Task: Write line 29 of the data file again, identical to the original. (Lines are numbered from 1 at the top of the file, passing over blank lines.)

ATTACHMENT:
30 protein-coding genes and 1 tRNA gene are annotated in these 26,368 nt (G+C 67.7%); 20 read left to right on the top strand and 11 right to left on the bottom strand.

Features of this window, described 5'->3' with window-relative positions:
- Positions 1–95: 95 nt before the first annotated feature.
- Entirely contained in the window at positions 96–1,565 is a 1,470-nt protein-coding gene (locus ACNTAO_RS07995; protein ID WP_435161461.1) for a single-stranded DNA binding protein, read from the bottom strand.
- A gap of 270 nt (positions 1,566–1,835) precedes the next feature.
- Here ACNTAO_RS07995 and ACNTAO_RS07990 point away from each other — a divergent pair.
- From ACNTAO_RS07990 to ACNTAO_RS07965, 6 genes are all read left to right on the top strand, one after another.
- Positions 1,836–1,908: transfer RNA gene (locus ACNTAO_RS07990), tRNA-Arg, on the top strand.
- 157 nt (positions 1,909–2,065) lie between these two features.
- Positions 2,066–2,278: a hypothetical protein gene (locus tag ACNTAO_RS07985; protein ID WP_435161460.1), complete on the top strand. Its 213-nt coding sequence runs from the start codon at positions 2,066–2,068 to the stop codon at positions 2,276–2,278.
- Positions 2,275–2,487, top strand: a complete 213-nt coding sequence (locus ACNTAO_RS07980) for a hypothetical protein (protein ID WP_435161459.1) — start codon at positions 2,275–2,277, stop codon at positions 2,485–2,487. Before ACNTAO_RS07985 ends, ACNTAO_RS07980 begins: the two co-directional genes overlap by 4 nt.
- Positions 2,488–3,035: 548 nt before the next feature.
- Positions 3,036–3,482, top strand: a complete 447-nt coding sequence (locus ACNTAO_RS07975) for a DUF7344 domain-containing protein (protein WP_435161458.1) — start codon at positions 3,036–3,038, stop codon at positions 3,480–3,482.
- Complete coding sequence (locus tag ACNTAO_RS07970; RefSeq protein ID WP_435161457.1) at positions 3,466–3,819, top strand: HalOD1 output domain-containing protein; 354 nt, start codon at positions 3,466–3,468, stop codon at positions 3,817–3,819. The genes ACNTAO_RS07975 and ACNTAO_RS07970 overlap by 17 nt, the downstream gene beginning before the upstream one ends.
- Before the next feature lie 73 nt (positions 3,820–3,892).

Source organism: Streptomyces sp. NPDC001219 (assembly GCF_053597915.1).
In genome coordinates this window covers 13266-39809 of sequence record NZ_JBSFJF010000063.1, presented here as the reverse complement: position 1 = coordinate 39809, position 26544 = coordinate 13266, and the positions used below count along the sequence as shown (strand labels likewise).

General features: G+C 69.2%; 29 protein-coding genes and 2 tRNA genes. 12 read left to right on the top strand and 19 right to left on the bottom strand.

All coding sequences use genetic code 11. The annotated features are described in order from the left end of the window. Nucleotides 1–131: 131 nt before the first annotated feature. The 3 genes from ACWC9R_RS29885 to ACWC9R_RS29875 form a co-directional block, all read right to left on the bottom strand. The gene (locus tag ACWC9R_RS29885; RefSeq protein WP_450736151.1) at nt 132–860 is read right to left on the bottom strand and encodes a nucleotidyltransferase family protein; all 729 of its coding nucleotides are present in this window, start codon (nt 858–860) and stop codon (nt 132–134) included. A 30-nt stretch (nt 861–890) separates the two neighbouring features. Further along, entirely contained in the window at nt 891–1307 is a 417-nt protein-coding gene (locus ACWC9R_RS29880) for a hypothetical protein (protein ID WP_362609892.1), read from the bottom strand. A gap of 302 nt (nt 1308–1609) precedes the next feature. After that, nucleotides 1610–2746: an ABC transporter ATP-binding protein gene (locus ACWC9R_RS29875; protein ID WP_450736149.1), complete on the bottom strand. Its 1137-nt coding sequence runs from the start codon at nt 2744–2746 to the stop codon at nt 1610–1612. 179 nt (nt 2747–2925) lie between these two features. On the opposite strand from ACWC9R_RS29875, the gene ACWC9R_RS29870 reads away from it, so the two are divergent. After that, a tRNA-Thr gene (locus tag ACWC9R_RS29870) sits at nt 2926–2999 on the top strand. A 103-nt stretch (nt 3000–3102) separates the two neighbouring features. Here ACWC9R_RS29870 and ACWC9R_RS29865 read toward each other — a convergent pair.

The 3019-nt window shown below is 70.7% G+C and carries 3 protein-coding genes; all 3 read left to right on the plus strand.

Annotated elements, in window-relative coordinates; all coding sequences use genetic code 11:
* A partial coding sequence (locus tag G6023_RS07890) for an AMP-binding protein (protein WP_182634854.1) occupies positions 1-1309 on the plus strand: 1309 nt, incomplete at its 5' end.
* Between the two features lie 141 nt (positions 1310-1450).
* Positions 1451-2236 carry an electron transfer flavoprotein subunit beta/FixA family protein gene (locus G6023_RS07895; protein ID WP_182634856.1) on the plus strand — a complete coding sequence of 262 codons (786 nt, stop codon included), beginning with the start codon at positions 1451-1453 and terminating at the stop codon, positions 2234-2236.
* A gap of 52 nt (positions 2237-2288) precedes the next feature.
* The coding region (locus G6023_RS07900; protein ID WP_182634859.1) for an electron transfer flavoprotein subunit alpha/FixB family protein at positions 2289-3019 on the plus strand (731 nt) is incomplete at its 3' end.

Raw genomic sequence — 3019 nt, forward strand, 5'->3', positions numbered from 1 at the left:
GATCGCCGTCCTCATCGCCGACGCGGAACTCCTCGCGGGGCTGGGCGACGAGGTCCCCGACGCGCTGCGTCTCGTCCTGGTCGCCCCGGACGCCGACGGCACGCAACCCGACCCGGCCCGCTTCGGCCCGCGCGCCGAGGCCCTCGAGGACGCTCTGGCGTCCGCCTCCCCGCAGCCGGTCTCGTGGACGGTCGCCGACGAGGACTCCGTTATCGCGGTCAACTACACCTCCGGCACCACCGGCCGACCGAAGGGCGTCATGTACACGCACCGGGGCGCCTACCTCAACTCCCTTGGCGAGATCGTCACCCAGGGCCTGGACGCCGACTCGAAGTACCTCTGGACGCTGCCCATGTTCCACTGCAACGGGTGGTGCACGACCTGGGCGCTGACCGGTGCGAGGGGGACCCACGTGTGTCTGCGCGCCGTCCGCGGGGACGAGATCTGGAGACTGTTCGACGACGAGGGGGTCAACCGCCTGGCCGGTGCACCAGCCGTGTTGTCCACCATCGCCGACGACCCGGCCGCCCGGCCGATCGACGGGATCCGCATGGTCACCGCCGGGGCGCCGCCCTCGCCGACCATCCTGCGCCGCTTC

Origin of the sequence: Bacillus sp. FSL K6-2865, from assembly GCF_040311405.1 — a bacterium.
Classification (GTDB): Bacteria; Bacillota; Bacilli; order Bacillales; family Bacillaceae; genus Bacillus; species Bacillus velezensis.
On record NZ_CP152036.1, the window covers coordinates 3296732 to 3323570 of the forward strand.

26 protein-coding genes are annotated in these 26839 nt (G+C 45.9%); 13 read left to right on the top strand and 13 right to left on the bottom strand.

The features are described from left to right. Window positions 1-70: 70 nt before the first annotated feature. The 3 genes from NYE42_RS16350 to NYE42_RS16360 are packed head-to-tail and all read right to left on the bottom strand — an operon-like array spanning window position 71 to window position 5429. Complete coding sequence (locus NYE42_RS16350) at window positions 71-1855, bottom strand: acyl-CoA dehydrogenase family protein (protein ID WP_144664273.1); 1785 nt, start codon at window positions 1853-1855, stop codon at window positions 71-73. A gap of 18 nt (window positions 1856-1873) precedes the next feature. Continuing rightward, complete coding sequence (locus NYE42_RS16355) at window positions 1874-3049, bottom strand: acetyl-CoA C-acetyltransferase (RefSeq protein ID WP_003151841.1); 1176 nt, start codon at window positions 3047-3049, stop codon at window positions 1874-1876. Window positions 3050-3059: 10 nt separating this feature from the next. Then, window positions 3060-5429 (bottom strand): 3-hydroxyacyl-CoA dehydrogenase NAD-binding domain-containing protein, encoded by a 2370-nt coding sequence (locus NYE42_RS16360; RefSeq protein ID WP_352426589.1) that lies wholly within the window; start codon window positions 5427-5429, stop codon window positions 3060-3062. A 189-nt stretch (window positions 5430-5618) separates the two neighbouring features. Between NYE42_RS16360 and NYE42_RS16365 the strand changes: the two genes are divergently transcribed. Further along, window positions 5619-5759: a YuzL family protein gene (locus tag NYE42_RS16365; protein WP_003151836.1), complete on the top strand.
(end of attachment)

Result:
Origin of the sequence: Bacillus sp. FSL K6-2865, from assembly GCF_040311405.1 — a bacterium.